• Funny you should mention the Heinz, Charlotte, but as you enter please be careful where you step. My family made a “buy a brick” donation to that museum honoring the history of Pittsburgh and pure serendipity had our brick end up in the floor at the entrance!

  2. I found Walter Mosley’s DEVIL IN A BLUE DRESS a wonderful introduction to Mystery Fiction in both Reading Mystery Fiction and Writing Mystery Fiction courses at the college level. It’s absolutely amazing what he accomplishes in the very first scene of the book–almost shorthand for developing plot, character and setting.

  3. I admire your nerve in getting up in front of folk and talking! The very idea gives me the cold collywobbles, and indeed I have been known to point out the last time I did that very thing I wound up married to Eric!

  4. Good luck with the course, Jeff, it sounds like tremendous fun. I wish PA were within reasonable distance because I’d be there in a flash. Especially if it were in the middle of summer. I could mention several books on the philosophy of mystery writing, but if I think of a good one on the .history of mystery writing, I’ll let you know

  5. Congrats on the gig, Jeff! I love to see popular fiction writers teaching in colleges. Real world advice about the sort of books the majority of readers read and writers write. Sorry, I don’t have a book to recommend, nor any insight into all this promotional stuff. A little bit of noise coming from authors seems to be necessary in order to let the world know our books exist, but I think the loudest noises must come from readers/booksellers talking to each other about books they love. We’ve got little control over that. There does seem to be some correlation between the buzz generated by the distribution of a large number of ARCs or galleys and sales, so I’m going to try spreading the word about NetGalley in hopes more readers take advantage and post reviews.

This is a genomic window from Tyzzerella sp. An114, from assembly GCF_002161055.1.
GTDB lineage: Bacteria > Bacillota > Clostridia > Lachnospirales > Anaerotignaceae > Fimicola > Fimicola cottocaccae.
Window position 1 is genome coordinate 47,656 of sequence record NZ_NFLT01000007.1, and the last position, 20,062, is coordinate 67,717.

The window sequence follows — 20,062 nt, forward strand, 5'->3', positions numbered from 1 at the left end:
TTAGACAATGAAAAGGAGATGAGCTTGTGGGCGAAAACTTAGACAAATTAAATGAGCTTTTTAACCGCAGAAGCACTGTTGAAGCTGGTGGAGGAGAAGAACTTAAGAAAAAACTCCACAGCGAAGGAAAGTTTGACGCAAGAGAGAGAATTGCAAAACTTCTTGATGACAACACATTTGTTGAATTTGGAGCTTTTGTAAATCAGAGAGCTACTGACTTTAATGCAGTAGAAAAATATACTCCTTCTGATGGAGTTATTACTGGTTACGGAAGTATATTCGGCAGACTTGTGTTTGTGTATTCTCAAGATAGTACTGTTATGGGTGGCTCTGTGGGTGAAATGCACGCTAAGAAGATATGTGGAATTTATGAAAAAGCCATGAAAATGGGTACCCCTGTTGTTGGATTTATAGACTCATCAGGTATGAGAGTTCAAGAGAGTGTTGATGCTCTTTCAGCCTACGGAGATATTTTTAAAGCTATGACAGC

• Thanks, Bernadette, and when the day comes that someone actually figures out what works, I’d rank it right up there with discovering a cure for the common cold….something I’ve just picked up from the loveliest sort of petrie dishes in the world: grandchildren. 🙂

  6. Jeff,
    “Guilty Parties” by Ian Ousby is an entertaining look at the history of mystery writers and their novels. It opens with a wonderful quote from Hammett’s “The Dain Curse.” The Continental Op is talking with the novelist Fitzstephan.
    “Are you — who make your living snooping — sneering at my curiosity about people and my attempts to satisfy it?”
    “We’re different,” I said. “I do mine with the object of putting people in jail, and I get paid for it, though not as much I should.”
    “That’s not different,” he said. “I do mine with the object of putting people in books, and I get paid for it, though not as much as I should.”
    “Yeah, but what good does that do?”
    “God knows. What good does putting them in jail do?”

  7. It’s good to have new challenges in life, isn’t it? 🙂 Good luck with this – it could be a lot of fun. I hope you will come back and tell us how it is going.

    I don’t have the perfect book for the history of the genre (suggest you throw this up on DorothyL if you don’t get help here ) but I have a couple that might be useful for discussion topics. Neither is completely up to date, but they are full of ideas and experience. Do you know the MWA anthology Writing Mysteries? It is a fat collection of essays, many from the best in the business. And overall, I think one of he best books on writing came from Lawrence Block, who certainly knows what he is talking about. Telling Lies for Fun and Profit.

  8. Good luck with it, Jeff. I like that you’re trying to do something different. I am currently teaching an 8 partcourse on Writing Popular Ficton at my local library, and just loving it. I can be lured south! To Penn. that is. And even further south to Mykonos.